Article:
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What is shoreline erosion? For those of you not familiar with the term, shoreline erosion is what happens when the elements, waves, and strong weather forces such as wind grind up against where the land meets the water, displacing soil and other sedimentary particles. Over time, these simultaneous actions wreak havoc on the shoreline of a body of water, eroding and eating away at it slowly yet consistently at the turn of every season.


How do seawalls help prevent against shoreline erosion? A seawall or retaining wall is perhaps the best defense against shoreline erosion control, as its sole purpose is to ultimately protect the land from the natural, yet damaging, interaction between water and land. Of course, however, the seawall is exposed to the same destructive forces that the shoreline was once subjected to, meaning that the proper installation of a seawall or the restoration of a failing seawall is of utmost importance. While indeed having a seawall constructed in the first place is a great way to protect your waterfront property from the inevitable weathering of the shoreline, recognizing that seawalls are a long term solution to shoreline erosion is key.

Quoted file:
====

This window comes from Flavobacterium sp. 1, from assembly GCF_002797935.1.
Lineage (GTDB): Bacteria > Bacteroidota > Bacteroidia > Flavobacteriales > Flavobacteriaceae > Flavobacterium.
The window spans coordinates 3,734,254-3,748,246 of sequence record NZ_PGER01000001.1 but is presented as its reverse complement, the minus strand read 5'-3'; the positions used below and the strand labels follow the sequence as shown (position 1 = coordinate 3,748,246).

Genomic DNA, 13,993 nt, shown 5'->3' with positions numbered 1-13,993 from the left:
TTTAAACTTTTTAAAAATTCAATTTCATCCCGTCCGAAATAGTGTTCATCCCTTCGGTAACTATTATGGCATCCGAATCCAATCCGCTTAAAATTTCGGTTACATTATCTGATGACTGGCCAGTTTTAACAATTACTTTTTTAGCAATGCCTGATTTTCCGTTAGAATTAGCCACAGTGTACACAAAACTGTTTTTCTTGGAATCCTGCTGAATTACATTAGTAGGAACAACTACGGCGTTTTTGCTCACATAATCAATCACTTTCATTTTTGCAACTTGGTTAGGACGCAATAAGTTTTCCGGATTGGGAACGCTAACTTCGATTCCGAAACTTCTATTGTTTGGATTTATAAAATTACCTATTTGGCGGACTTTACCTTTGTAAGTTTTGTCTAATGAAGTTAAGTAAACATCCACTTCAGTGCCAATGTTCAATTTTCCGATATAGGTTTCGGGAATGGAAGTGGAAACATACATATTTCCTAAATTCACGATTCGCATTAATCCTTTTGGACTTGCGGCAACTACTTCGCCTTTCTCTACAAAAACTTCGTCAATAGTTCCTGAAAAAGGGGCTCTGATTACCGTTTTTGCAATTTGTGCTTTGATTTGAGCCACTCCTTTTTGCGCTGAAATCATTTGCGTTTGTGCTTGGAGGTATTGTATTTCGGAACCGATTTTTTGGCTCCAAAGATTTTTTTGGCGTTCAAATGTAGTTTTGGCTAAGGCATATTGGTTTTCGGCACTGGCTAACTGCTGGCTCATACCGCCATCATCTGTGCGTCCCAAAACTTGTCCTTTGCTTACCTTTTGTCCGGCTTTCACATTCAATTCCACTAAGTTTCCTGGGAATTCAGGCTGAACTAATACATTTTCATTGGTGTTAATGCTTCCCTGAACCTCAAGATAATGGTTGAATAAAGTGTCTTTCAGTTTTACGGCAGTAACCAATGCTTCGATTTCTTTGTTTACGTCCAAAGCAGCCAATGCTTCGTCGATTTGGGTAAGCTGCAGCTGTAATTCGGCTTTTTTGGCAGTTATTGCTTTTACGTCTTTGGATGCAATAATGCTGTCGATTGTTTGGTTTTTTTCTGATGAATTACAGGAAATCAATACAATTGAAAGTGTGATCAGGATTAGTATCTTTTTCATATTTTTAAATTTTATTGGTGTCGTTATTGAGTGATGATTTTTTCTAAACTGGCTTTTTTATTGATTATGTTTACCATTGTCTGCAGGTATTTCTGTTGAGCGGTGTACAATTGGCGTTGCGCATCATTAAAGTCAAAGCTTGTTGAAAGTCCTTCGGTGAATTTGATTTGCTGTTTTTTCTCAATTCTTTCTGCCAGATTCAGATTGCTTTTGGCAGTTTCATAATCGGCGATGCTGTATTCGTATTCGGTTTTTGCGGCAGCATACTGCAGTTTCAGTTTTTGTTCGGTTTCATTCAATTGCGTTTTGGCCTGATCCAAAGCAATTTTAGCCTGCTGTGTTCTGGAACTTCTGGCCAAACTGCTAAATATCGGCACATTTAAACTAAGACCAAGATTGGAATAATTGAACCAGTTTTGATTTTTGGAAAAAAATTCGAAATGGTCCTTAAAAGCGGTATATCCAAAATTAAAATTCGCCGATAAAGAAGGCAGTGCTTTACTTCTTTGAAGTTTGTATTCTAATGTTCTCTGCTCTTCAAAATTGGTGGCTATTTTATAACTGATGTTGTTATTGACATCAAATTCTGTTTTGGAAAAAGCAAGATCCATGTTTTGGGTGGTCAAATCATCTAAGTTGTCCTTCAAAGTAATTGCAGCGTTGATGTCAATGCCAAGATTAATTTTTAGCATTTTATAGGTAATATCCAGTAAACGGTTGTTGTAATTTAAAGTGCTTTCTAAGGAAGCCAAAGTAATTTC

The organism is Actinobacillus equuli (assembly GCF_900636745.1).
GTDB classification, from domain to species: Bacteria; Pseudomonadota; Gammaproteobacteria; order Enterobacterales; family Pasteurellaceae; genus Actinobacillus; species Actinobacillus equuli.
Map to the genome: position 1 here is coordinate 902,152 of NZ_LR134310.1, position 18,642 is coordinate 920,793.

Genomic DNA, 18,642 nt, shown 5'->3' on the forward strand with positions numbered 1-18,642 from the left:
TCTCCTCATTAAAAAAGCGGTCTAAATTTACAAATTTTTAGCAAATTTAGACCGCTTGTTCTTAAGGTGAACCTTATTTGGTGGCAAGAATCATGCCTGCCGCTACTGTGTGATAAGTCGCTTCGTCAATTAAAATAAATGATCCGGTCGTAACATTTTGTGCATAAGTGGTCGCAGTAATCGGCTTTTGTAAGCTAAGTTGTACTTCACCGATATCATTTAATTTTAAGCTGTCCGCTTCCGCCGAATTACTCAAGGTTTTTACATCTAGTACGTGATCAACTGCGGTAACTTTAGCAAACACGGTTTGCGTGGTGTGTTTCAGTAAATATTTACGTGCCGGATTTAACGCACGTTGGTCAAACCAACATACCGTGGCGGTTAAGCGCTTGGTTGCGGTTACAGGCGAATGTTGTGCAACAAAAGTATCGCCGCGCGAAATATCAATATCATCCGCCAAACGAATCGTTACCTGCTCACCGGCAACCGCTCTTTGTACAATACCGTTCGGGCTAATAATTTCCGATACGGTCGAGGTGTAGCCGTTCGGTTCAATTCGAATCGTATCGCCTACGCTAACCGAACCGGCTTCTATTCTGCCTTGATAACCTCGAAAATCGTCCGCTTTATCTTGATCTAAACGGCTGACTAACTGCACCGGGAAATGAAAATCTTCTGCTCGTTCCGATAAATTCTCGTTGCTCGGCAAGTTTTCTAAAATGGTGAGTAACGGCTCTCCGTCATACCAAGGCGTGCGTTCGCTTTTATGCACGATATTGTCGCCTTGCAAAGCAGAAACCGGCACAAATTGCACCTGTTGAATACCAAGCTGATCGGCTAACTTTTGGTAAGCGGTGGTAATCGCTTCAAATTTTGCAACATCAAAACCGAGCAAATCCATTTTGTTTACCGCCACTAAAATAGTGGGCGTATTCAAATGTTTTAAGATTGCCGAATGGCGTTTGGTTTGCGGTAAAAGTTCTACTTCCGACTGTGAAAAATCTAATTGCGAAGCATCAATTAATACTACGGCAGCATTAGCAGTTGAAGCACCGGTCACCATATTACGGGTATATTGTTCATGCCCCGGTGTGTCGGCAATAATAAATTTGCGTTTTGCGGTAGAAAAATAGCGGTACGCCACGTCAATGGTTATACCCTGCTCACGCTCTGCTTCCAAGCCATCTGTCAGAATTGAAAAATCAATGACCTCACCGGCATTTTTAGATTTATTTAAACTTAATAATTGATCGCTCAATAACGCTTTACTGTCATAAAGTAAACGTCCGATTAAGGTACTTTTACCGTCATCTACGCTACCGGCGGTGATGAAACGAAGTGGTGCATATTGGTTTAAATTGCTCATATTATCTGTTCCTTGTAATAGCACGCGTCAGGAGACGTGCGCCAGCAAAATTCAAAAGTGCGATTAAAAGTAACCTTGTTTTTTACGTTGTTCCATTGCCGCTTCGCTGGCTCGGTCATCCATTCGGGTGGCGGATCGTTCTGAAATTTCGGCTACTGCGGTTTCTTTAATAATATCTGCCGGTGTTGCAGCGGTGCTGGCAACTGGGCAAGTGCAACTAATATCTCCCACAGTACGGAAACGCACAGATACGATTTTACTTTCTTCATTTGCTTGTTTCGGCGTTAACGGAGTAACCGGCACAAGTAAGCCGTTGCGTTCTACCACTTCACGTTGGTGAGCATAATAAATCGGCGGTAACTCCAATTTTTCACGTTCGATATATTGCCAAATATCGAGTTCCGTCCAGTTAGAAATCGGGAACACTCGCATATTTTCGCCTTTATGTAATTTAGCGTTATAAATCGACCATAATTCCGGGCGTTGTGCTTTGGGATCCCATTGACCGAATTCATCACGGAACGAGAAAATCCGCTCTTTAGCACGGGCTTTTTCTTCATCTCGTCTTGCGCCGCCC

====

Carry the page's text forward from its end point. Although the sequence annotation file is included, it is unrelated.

Shoreline Erosion Specialist

Why Seawall Repairs Shouldn’t Be Put On the Back Burner

As you can see, the consequences of improper drainage can be quite severe, and devastating to your shoreline. Therefore, if you notice your existing seawall starting to move, do yourself a favor and contact us at  Aaron Concrete Inc. today for a FREE estimate of your seawall repair job!

Do you want to help prevent shoreline erosion?

The purpose of weep holes is to relieve hydrostatic pressure that inevitably will be behind the wall. These weep holes should also be maintained periodically to ensure that they do not become clogged. Panel seams which have opened up or toe failure of the wall can be an indicator of unrelieved pressure due to clogged or insufficient weep holes.


Rip rap is also used to protect soil from further erosion due to concentrated runoff. It is used to stabilize ground that is unstable due to water seepage. It is also used to slow the velocity of concentrated runoff which in turn increases the potential for infiltration.


Common reasons for seawall repairs.  Probably the two most common reasons for seawall repairs are improper drainage and insufficient tiebacks (and the combination of these two is just a recipe for disaster!). With either of these issues present in a seawall, the result is often a shifting seawall that looks as though it’s been pushed outward. This is very often due to built up hydrostatic ground pressure and/or water retention of the wall itself (in other words, poor drainage).


Repairs should not be put on the back burner.


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